But across geographies, the different outlooks, attitudes, and behaviors of cohorts can lead to conflict. For example, in many countries older workers, who have dominated the workplace for decades, are staying in it longer due to better health and longevity. Younger colleagues, anxious for change and upward mobility, are often impatient for them to move on. And when Boomers and digital natives work side by side, tensions can arise about whose contributions are valued more. If the client database that an older employee developed is replaced by automated software suggested by a younger associate, the older employee may feel that their contribution is being minimized.
These generational frustrations have become even more pronounced during the pandemic. As people of all ages have left their jobs in the so-called Great Resignation, older and younger workers are competing for similar roles. While older workers have more experience, the 35-and-under age groups, according to a recent survey of hiring managers, are seen as having the most relevant education and skills and the best cultural fit for open positions. Even as people flocked online during the pandemic, different generations tended to spend time on different platforms — older people scrolling Facebook, younger ones TikTok — deepening the digital divide. Gen Z employees, meanwhile, have worked remotely for most if not all of their professional lives, leaving many feeling disconnected from coworkers and undervalued by their older teammates. And older generations have adjusted to working from home better than expected, finding the flexibility energizing after a lifetime of long hours at the office.
Many of these tensions — and the media hype around them — have led to a further decline in trust between the generations. The steps we outline in the four practices and activities below are designed to help bridge that gap and move toward better intergenerational cooperation.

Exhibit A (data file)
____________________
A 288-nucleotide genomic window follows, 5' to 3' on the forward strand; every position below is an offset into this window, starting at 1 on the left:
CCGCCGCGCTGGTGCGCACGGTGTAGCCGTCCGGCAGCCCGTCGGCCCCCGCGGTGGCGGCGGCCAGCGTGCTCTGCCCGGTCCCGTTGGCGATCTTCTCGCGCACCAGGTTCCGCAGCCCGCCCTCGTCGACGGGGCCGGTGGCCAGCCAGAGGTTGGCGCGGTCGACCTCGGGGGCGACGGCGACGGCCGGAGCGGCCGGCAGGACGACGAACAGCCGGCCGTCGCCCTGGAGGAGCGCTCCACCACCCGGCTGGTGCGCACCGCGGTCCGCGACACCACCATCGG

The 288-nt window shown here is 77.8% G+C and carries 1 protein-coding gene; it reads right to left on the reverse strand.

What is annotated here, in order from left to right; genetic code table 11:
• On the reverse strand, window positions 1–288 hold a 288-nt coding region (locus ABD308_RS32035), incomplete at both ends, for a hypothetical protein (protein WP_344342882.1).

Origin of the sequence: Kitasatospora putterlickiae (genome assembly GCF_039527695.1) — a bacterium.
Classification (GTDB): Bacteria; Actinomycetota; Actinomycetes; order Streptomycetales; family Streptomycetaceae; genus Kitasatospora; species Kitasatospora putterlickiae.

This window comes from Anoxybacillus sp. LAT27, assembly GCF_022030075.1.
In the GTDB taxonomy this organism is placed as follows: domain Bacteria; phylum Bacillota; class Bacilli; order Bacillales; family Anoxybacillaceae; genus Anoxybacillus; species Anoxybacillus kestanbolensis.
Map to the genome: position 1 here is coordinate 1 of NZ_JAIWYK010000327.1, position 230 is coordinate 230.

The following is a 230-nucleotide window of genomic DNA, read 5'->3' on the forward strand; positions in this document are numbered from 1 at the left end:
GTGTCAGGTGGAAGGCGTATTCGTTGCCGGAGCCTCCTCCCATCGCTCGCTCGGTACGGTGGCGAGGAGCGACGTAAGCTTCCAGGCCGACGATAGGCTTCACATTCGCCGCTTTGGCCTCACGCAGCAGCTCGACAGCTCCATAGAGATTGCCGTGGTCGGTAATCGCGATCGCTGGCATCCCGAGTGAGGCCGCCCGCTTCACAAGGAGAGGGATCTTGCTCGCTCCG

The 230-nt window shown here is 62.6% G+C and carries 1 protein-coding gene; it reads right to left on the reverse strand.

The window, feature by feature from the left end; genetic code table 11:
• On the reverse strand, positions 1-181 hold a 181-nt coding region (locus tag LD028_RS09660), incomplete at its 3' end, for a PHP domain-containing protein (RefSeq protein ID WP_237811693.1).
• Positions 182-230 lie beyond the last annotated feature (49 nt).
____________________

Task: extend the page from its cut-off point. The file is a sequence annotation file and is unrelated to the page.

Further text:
Identify Your Assumptions
The assumptions we make about generational groups (including our own) can hold us back from understanding teammates’ true selves as well as the skills, information, and connections they have to offer. Noticing that we’re making these assumptions is the first step to combating them.
Take headlines such as this one from 2019: “Why ‘lazy,’ ‘entitled’ millennials can’t last 90 days at work.” As is often the case, the stereotype on display falls apart on closer inspection. Pew Research Center has found that 70% of Millennials, who are currently aged 26 to 41, stick with their employers for at least 13 months; 69% of Gen Xers stayed that long during the same period of their lives.
Not all biases are blatant enough to make headlines. But even beliefs that we hold at the subconscious level can influence our interactions and our decision-making, often without us realizing it. For example, imagine being asked to nominate a few teammates to lead an Instagram campaign. Who comes to mind? Probably some of your 20-something colleagues. Consciously, you may believe you are choosing those who are the most qualified, most interested, and most able to benefit from the experience. Unconsciously, you may be falling back on deeply embedded assumptions that older people dislike technology or are uninterested in learning anything new.
When it comes to conflict on intergenerational teams, people often rightly suspect there’s something age-related going on, but they frequently assume it means something other than what it really does. Let’s look at how this played out on one team we studied. At the Fung Fellowship at the University of California, Berkeley, leaders created teams of undergraduates and retirees to collaborate on wellness products for older adults. Initially, these teams ran into several interpersonal challenges. For example, when the retirees didn’t respond quickly to texts sent by their younger peers, the students felt that their counterparts weren’t taking them or the project seriously. Meanwhile, the retirees resented their teammates’ assumptions and seemingly haphazard communication. Work slowed as relations became strained.
Such teams need a tool to recognize the specific age biases they may hold, understand tensions that exist, and head off brewing conflict. We recommend an assumption audit.
Adjust Your Lens
Recognizing assumptions is important, but teams also need to combat them. Stereotypes often cause us to incorrectly attribute differences to age or to assume ill intent where there is none. Adjusting your lens means considering whether the assumptions that you’ve identified align with the reality of the situation at hand, or whether you’ve been judging someone’s actions and attitudes based only on your frame of reference. Try to understand why colleagues from different generations might behave differently than you do. To expand your thinking in that way, use the describe-interpret-evaluate exercise.